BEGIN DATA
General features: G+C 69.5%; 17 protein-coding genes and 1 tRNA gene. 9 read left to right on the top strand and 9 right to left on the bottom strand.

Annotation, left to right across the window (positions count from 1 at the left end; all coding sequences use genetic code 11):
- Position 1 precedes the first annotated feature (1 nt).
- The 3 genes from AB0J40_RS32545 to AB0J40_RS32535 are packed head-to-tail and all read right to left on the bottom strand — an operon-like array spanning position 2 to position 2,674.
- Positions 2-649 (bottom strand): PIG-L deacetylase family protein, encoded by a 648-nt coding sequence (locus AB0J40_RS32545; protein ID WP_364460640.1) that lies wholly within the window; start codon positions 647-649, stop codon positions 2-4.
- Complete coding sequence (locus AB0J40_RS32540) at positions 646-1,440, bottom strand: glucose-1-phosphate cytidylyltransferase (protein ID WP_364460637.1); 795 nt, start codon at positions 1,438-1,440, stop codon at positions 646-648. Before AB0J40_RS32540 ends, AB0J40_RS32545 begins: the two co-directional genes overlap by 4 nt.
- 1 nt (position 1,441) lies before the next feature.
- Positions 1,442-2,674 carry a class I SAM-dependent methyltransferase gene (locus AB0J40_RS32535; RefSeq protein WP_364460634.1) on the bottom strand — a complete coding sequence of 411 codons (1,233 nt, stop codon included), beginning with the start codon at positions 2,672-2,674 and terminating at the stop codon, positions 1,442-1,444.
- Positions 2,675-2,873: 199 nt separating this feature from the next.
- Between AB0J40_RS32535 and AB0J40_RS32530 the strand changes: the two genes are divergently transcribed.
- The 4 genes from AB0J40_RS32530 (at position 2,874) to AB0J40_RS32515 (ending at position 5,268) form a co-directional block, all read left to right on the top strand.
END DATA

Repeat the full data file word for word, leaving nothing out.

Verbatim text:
General features: G+C 69.5%; 17 protein-coding genes and 1 tRNA gene. 9 read left to right on the top strand and 9 right to left on the bottom strand.

Annotation, left to right across the window (positions count from 1 at the left end; all coding sequences use genetic code 11):
- Position 1 precedes the first annotated feature (1 nt).
- The 3 genes from AB0J40_RS32545 to AB0J40_RS32535 are packed head-to-tail and all read right to left on the bottom strand — an operon-like array spanning position 2 to position 2,674.
- Positions 2-649 (bottom strand): PIG-L deacetylase family protein, encoded by a 648-nt coding sequence (locus AB0J40_RS32545; protein ID WP_364460640.1) that lies wholly within the window; start codon positions 647-649, stop codon positions 2-4.
- Complete coding sequence (locus AB0J40_RS32540) at positions 646-1,440, bottom strand: glucose-1-phosphate cytidylyltransferase (protein ID WP_364460637.1); 795 nt, start codon at positions 1,438-1,440, stop codon at positions 646-648. Before AB0J40_RS32540 ends, AB0J40_RS32545 begins: the two co-directional genes overlap by 4 nt.
- 1 nt (position 1,441) lies before the next feature.
- Positions 1,442-2,674 carry a class I SAM-dependent methyltransferase gene (locus AB0J40_RS32535; RefSeq protein WP_364460634.1) on the bottom strand — a complete coding sequence of 411 codons (1,233 nt, stop codon included), beginning with the start codon at positions 2,672-2,674 and terminating at the stop codon, positions 1,442-1,444.
- Positions 2,675-2,873: 199 nt separating this feature from the next.
- Between AB0J40_RS32535 and AB0J40_RS32530 the strand changes: the two genes are divergently transcribed.
- The 4 genes from AB0J40_RS32530 (at position 2,874) to AB0J40_RS32515 (ending at position 5,268) form a co-directional block, all read left to right on the top strand.